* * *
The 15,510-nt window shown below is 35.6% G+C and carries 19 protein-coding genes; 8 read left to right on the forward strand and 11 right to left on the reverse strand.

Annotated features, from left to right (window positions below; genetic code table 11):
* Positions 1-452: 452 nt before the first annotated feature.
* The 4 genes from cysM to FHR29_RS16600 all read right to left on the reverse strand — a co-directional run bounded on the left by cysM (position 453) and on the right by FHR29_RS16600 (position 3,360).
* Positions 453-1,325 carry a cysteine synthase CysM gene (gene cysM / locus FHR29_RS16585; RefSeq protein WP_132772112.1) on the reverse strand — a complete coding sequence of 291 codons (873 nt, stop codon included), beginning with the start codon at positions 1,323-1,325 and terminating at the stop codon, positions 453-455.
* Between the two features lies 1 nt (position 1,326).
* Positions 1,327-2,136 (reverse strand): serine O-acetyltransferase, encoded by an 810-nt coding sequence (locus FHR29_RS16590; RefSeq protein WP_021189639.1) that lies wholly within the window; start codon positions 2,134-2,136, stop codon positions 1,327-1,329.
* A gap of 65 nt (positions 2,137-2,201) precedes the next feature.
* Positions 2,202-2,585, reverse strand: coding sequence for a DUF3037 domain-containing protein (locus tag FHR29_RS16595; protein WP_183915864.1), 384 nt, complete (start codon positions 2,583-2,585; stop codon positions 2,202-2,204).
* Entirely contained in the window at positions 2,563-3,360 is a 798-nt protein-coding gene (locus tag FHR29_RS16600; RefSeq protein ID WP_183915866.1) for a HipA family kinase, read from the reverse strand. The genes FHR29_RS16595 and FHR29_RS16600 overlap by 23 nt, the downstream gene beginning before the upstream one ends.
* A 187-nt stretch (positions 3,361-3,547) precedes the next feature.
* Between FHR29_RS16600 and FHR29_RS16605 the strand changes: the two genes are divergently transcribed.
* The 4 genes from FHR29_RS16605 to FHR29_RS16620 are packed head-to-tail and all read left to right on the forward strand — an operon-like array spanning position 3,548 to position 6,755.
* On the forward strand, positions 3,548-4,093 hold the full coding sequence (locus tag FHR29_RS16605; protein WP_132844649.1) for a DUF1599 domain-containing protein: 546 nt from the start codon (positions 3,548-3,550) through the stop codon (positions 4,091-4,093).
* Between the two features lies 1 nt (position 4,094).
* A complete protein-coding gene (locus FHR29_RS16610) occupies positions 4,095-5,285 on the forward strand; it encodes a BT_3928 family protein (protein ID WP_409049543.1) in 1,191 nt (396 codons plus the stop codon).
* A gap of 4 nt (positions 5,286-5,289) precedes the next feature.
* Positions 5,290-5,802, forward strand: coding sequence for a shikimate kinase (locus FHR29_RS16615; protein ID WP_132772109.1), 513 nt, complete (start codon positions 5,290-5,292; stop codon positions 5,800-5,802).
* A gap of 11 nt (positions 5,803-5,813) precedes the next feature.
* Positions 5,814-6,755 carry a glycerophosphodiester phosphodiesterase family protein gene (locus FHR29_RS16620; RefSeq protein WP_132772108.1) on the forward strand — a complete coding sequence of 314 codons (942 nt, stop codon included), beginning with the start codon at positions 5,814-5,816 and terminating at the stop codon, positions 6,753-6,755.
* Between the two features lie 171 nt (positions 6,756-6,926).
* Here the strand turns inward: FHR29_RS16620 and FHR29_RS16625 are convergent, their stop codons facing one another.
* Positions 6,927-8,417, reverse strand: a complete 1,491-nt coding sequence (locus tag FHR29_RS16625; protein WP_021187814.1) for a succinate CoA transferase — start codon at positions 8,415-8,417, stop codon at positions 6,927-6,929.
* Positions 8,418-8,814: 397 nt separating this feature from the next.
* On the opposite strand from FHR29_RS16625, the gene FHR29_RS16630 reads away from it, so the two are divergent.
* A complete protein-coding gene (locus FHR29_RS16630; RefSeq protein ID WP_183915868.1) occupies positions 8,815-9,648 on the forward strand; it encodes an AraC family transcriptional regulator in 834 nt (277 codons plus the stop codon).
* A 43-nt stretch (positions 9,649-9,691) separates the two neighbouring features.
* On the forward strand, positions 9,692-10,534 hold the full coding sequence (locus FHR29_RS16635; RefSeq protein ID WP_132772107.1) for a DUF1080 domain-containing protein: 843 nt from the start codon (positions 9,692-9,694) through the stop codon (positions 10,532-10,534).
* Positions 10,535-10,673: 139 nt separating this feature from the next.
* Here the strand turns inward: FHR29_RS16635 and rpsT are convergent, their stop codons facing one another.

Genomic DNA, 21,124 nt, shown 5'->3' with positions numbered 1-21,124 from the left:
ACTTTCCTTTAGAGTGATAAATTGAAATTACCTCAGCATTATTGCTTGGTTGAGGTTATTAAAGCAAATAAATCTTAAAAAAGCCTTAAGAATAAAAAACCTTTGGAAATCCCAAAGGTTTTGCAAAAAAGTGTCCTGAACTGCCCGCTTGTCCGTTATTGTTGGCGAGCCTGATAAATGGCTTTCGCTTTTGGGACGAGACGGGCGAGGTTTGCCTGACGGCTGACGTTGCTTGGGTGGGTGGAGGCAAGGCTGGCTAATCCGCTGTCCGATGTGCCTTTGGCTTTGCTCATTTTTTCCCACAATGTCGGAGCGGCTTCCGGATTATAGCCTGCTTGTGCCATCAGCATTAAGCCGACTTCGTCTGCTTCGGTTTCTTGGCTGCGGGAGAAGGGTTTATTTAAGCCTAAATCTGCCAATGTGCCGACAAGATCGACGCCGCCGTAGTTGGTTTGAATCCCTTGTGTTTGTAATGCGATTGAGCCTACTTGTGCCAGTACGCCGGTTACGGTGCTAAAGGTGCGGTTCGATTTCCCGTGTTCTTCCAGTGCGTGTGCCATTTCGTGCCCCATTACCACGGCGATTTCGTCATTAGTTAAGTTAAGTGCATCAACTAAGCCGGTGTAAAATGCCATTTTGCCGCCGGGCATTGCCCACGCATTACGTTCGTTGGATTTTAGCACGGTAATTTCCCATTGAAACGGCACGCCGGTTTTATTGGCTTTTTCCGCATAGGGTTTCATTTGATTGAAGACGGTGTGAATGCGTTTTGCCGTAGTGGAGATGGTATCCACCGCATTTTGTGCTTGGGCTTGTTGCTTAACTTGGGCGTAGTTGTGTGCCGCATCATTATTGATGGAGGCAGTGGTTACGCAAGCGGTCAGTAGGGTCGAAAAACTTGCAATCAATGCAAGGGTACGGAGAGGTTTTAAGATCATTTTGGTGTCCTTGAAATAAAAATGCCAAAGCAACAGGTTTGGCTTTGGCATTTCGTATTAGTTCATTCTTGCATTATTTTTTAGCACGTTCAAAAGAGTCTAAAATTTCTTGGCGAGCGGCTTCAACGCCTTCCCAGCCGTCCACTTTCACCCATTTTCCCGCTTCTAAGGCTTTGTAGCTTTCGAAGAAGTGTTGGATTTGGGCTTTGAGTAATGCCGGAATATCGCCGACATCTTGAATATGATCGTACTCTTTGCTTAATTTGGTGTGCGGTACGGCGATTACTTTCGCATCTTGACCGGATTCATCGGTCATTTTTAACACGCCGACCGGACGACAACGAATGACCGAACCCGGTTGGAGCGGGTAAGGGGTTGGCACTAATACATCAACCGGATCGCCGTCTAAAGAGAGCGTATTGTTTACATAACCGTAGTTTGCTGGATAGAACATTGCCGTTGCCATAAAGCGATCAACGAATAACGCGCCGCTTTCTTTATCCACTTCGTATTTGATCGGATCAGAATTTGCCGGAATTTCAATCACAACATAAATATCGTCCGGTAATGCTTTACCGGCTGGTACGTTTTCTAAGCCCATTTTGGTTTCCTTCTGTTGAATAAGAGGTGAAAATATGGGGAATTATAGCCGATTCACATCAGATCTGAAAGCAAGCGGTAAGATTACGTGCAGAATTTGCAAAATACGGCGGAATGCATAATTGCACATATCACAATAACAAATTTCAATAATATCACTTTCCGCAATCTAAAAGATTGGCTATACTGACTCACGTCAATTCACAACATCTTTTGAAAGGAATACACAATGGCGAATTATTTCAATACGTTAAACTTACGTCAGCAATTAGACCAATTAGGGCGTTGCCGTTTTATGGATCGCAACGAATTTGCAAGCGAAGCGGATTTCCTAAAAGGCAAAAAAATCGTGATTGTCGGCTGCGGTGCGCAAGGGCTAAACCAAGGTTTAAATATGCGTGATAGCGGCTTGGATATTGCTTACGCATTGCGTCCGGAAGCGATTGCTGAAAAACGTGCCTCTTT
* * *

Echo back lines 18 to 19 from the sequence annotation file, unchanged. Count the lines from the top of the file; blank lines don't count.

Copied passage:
* Positions 5,290-5,802, forward strand: coding sequence for a shikimate kinase (locus FHR29_RS16615; protein ID WP_132772109.1), 513 nt, complete (start codon positions 5,290-5,292; stop codon positions 5,800-5,802).
* A gap of 11 nt (positions 5,803-5,813) precedes the next feature.